Critical size segmental bone defects are still a major challenge in reconstructive orthopedic surgery. Transplantation of human mesenchymal stem cells (hMSC) has been proposed as an alternative to autogenous bone graft, as MSC can be expanded in vitro and induced to differentiate into bone-regenerating osteoblats by several bone morphogenetic proteins (BMP).The aim of this study was to investigate whether the association of hMSC and BMP-7, with providing the necessary scaffold to fill the bone loss, improved bone regeneration in a rat model of critical size segmental bone defect, compared to treatment with either hMSC or BMP-7 and the matrix. In addition, we tested whether pre-treatment of hMSC with cyclic ADP-ribose (cADPR), an intracellular Ca2+ mobilizer previously shown to accelerate the in vitro expansion of hMSC (Scarfì S et al, Stem Cells, 2008), affected the osteoinductive capacity of the cells in vivo.X-ray analysis, performed 2, 10 and 16. weeks after transplantation, revealed a significantly higher score in the rats treated with hMSC and BMP-7 compared to controls, receiving either hMSC or BMP-7. Microtomography and histological analysis, performed 16. weeks after transplantation, confirmed the improved bone regeneration in the animals treated with the association of hMSC and BMP-7 compared to controls. Pre-treatment with cADPR to stimulate hMSC proliferation in vitro did not affect the bone regenerating capacity of the cells in vivo.These results indicate that the association of in vitro expanded hMSC with BMP-7 provide a better osteoinductive graft compared to either hMSC or BMP-7 alone. Moreover, cADPR may be used to stimulate hMSC proliferation in vitro in order to reduce the time required to obtain a transplantable number of cells, with no adverse effect on the bone regenerating capacity of hMSC.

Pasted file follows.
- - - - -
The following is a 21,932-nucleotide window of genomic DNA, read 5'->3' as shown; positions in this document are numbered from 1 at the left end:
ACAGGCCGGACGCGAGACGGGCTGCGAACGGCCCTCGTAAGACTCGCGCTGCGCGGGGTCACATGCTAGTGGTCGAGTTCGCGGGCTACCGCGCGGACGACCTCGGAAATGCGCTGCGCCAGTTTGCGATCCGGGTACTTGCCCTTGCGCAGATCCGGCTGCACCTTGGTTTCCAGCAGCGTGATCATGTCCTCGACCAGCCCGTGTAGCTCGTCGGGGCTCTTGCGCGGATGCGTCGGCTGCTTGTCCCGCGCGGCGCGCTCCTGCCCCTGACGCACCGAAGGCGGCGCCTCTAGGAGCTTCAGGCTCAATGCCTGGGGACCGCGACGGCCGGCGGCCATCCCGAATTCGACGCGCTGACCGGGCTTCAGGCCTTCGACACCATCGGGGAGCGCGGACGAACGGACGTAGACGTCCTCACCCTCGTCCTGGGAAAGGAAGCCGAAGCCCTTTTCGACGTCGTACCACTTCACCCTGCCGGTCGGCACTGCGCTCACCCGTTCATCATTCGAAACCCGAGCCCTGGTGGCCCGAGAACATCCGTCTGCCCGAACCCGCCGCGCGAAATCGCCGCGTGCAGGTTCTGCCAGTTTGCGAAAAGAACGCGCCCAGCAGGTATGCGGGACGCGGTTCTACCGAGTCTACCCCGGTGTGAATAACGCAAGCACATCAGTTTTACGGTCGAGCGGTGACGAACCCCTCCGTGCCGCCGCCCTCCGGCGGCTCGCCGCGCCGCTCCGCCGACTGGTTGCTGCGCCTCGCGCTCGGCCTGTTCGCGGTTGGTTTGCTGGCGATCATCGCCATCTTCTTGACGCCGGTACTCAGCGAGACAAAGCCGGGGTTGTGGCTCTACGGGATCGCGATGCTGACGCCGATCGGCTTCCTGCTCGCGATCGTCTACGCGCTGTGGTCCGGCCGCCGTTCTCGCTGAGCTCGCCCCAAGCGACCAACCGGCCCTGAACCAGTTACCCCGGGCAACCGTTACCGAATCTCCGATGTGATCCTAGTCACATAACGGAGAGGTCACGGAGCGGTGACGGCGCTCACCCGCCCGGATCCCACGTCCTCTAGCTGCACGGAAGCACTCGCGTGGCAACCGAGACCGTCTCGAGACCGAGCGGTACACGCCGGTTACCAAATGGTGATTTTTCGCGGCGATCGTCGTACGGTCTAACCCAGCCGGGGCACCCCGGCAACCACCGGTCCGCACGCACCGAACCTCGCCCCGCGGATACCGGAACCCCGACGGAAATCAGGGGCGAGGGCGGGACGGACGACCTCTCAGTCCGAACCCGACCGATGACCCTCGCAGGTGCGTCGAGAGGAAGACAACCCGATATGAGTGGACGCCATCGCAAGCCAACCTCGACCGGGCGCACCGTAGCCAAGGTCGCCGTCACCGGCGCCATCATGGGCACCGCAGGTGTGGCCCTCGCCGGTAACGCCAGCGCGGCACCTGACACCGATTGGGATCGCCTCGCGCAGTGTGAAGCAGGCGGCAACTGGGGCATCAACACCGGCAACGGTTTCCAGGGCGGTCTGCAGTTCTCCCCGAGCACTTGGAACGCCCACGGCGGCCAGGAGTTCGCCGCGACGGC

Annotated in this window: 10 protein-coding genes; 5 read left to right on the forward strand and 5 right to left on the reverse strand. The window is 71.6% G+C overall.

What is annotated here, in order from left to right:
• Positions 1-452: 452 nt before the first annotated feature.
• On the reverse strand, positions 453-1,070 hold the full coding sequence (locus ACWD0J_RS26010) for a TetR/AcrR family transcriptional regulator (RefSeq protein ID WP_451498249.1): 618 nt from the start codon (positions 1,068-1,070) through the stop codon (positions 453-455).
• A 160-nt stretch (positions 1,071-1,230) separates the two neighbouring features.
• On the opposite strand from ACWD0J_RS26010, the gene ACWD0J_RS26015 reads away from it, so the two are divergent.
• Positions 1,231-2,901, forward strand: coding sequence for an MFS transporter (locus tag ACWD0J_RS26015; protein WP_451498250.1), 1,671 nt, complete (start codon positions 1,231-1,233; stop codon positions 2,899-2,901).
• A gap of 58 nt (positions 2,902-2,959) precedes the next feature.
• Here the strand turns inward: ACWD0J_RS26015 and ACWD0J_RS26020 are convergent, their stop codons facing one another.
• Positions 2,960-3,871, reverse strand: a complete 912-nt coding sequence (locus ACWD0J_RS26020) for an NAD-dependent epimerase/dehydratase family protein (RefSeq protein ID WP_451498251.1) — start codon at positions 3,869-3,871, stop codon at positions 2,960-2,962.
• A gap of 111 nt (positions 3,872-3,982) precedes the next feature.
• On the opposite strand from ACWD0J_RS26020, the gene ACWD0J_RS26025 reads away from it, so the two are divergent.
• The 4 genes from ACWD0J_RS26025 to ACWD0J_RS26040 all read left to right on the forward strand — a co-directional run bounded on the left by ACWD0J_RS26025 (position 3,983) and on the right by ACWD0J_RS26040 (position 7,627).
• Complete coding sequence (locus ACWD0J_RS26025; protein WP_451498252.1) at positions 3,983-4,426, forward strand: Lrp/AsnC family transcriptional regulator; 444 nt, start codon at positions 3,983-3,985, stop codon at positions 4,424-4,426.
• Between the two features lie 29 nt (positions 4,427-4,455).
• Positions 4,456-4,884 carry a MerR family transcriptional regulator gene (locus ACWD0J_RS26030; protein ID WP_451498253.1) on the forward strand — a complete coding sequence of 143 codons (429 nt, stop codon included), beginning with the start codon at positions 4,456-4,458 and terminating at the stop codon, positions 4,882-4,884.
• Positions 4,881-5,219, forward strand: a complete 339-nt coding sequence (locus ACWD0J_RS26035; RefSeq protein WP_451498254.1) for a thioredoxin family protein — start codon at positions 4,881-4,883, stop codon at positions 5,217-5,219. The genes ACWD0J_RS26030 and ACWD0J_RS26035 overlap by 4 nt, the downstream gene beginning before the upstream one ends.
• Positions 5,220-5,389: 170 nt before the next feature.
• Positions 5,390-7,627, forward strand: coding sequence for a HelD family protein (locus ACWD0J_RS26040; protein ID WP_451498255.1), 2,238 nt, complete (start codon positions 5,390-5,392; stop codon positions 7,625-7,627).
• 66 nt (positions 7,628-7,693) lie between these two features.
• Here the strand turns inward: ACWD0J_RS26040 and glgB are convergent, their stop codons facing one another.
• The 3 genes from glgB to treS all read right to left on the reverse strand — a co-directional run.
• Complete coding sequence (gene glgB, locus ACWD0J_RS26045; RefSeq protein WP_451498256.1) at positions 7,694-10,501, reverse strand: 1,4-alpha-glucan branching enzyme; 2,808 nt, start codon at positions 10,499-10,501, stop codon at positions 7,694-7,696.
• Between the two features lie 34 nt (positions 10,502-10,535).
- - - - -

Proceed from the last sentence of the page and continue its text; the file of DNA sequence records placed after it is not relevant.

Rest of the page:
- Human MSC
- Osteogenic differentiation
- Rat model
ASJC Scopus subject areas
- Endocrinology, Diabetes and Metabolism